Launched in 1959, Enfamil was Mead Johnson’s first-ever routine baby formula developed to replicate the nutritional composition of human breast milk. At the time, the company marketed it as “a low-protein duplication of the mother’s milk.”
Along with its formula cousin, Similac, Enfamil met the milk-feeding needs of infants whose parents chose not to breastfeed due to barriers like –
- Excessive concerns regarding breastfeeding complications
- Low or no milk supply
- Health risks to the mother or the infant
- Perceived inconvenience of breastfeeding
- Poor familial or social support
- Busy work schedule
- Prior radiation treatment for breast cancer
- Negative feelings about breastfeeding due to stigma, fear, or lack of confidence
The National Library of Medicine also revealed that some mothers chose to stop breastfeeding two weeks post-partum due to an incongruity between expectations and reality. Even during the infamous infant formula crisis, Enfamil tried filling the gaps left by Abbott Laboratories’ Similac recalls.
However, Mead Johnson (owned by Reckitt) had to face a similar fate in February 2023. What is the recall all about, and is it a strategic move on the company’s part? This article discusses these in detail.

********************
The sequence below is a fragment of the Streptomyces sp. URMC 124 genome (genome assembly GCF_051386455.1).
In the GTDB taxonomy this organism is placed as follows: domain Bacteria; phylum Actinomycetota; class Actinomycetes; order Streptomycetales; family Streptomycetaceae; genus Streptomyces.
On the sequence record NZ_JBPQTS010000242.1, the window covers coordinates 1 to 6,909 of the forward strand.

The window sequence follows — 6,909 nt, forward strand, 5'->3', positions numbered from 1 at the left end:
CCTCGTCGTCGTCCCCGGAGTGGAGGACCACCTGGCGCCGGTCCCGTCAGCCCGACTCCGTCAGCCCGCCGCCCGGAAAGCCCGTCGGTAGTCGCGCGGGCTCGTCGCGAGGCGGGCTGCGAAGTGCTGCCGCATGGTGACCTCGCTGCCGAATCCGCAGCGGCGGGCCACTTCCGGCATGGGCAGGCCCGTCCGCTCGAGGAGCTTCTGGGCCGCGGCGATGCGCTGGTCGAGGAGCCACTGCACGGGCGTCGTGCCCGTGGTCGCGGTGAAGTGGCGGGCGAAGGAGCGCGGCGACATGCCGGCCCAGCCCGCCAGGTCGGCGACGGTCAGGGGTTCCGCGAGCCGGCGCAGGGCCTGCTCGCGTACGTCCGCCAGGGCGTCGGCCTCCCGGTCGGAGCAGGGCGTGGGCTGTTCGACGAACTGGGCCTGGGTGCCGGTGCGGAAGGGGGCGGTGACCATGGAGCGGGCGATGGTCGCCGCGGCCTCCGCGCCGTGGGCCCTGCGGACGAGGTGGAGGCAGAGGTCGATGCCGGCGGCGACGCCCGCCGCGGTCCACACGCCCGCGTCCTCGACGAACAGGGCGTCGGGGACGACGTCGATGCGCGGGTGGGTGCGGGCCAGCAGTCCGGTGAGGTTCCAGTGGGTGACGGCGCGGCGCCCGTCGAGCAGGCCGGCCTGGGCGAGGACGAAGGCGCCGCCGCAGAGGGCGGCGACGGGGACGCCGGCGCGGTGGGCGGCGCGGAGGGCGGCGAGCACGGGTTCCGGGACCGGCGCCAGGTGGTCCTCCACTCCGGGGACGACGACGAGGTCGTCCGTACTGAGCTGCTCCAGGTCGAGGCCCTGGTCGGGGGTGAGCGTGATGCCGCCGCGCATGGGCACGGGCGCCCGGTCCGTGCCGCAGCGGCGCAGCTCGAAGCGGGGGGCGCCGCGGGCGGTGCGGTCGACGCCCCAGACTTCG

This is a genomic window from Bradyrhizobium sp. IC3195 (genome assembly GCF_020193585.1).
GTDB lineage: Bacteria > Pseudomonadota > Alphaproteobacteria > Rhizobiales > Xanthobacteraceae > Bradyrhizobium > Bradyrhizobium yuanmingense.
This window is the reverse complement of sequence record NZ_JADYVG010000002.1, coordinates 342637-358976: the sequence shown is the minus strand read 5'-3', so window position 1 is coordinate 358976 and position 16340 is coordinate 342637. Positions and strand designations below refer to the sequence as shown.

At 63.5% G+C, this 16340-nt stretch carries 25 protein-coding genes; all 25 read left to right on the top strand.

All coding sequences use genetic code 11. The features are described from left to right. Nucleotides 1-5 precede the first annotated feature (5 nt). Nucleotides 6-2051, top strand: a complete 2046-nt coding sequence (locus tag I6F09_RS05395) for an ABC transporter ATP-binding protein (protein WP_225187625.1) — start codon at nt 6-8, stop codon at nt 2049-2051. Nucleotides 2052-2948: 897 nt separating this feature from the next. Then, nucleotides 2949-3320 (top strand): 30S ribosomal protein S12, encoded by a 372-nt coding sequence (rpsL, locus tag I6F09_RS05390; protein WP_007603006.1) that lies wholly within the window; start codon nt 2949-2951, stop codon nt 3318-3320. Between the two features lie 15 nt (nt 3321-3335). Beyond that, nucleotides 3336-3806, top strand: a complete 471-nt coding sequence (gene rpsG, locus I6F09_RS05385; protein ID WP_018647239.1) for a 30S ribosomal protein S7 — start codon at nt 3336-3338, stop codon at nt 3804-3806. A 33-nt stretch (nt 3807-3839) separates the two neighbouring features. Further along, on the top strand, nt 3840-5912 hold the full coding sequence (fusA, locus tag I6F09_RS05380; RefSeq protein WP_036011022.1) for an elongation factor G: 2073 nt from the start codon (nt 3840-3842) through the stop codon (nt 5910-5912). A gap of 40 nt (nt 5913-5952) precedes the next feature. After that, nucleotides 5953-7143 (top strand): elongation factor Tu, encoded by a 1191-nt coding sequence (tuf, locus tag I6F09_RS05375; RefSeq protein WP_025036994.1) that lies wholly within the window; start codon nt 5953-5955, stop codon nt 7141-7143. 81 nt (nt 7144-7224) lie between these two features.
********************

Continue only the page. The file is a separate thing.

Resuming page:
Taking down 145,000 Cans amidst Cronobacter Concerns
“We are committed to the highest level of quality and safety, and it is for this reason that we have taken this extraordinary measure,” said Mead Johnson in a statement to the FDA. Formula manufacturers are not required to inform the FDA regarding a product recall by way of law.
However, Mead Johnson alerted the FDA this February that it was voluntarily taking down as many as 145,000 cans of Enfamil ProSobee Simply Plant-Based baby formula due to cross-contamination with Cronobacter sakazakii – the same bacterium responsible for Abbott Laboratories’ Similac recall last year.
It is interesting to note that Enfamil’s voluntary recall came six months after the initial discovery was made. The FDA inspected the Mead Johnson plant at the Zeeland, Michigan facility back in November 2022 after the bacteria was first found in September 2022. At the time, the first (contaminated) batch was completely discarded by the company.
Still, the FDA mentioned in a statement that Enfamil’s recalls were narrower in scope compared to Similac’s, which means only a few weeks’ worth of products were taken down. There were no additional facility closures, thereby ensuring a steady supply of infant formulas amidst supply chain bottlenecks.
How Dangerous is Cronobacter Bacteria to Infants?
During the same month, the Centers for Disease Control (CDC) published a detailed report on Cronobacter sakazakii and its potential dangers to infants. It mentioned that infections caused due to this bacterium are the most common among infants (less than 12 months old) fed with powdered baby formula.
Since the bacterium thrives in extremely dry conditions, cross-contamination in powdered baby formulas is easy. Also, the bacterium can easily live on home surfaces, including sinks, kitchen counters, etc. But, how could it contaminate baby formulas in Mead Johnson’s processing facility? There could be two possibilities –
- The company used contaminated ingredients to prepare the formula.
- The formula came in contact with contaminated surfaces.